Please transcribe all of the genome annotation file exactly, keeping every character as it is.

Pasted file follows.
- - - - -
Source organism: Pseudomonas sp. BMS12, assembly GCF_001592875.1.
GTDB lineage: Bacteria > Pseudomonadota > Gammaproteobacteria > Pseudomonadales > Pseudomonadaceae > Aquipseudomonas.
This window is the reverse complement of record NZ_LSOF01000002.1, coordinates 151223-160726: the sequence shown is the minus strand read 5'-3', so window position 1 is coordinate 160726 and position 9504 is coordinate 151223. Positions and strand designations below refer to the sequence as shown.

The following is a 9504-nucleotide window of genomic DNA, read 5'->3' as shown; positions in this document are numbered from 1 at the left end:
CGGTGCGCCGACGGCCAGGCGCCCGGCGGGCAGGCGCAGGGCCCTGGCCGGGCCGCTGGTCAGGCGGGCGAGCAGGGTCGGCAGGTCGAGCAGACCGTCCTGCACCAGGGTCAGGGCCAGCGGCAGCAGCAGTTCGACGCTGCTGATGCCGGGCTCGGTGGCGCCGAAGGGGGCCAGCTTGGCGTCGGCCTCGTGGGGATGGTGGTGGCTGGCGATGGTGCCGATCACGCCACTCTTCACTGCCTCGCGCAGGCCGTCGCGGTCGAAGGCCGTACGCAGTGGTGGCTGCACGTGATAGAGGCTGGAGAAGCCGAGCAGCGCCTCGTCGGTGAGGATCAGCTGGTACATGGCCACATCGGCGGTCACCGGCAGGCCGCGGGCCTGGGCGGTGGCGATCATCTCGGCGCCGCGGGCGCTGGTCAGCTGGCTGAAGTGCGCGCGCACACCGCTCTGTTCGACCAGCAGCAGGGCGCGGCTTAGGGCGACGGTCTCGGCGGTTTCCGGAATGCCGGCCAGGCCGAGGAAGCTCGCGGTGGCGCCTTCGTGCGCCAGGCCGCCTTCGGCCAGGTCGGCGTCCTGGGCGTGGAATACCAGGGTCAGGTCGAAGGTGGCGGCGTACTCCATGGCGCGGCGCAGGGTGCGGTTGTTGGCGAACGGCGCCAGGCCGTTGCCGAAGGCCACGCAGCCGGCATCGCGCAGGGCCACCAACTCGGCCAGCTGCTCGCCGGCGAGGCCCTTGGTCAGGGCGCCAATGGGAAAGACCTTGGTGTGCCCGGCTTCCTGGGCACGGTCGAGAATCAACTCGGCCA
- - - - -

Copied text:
Source organism: Pseudomonas sp. BMS12, assembly GCF_001592875.1.
GTDB lineage: Bacteria > Pseudomonadota > Gammaproteobacteria > Pseudomonadales > Pseudomonadaceae > Aquipseudomonas.
This window is the reverse complement of record NZ_LSOF01000002.1, coordinates 151223-160726: the sequence shown is the minus strand read 5'-3', so window position 1 is coordinate 160726 and position 9504 is coordinate 151223. Positions and strand designations below refer to the sequence as shown.

The following is a 9504-nucleotide window of genomic DNA, read 5'->3' as shown; positions in this document are numbered from 1 at the left end:
CGGTGCGCCGACGGCCAGGCGCCCGGCGGGCAGGCGCAGGGCCCTGGCCGGGCCGCTGGTCAGGCGGGCGAGCAGGGTCGGCAGGTCGAGCAGACCGTCCTGCACCAGGGTCAGGGCCAGCGGCAGCAGCAGTTCGACGCTGCTGATGCCGGGCTCGGTGGCGCCGAAGGGGGCCAGCTTGGCGTCGGCCTCGTGGGGATGGTGGTGGCTGGCGATGGTGCCGATCACGCCACTCTTCACTGCCTCGCGCAGGCCGTCGCGGTCGAAGGCCGTACGCAGTGGTGGCTGCACGTGATAGAGGCTGGAGAAGCCGAGCAGCGCCTCGTCGGTGAGGATCAGCTGGTACATGGCCACATCGGCGGTCACCGGCAGGCCGCGGGCCTGGGCGGTGGCGATCATCTCGGCGCCGCGGGCGCTGGTCAGCTGGCTGAAGTGCGCGCGCACACCGCTCTGTTCGACCAGCAGCAGGGCGCGGCTTAGGGCGACGGTCTCGGCGGTTTCCGGAATGCCGGCCAGGCCGAGGAAGCTCGCGGTGGCGCCTTCGTGCGCCAGGCCGCCTTCGGCCAGGTCGGCGTCCTGGGCGTGGAATACCAGGGTCAGGTCGAAGGTGGCGGCGTACTCCATGGCGCGGCGCAGGGTGCGGTTGTTGGCGAACGGCGCCAGGCCGTTGCCGAAGGCCACGCAGCCGGCATCGCGCAGGGCCACCAACTCGGCCAGCTGCTCGCCGGCGAGGCCCTTGGTCAGGGCGCCAATGGGAAAGACCTTGGTGTGCCCGGCTTCCTGGGCACGGTCGAGAATCAACTCGGCCA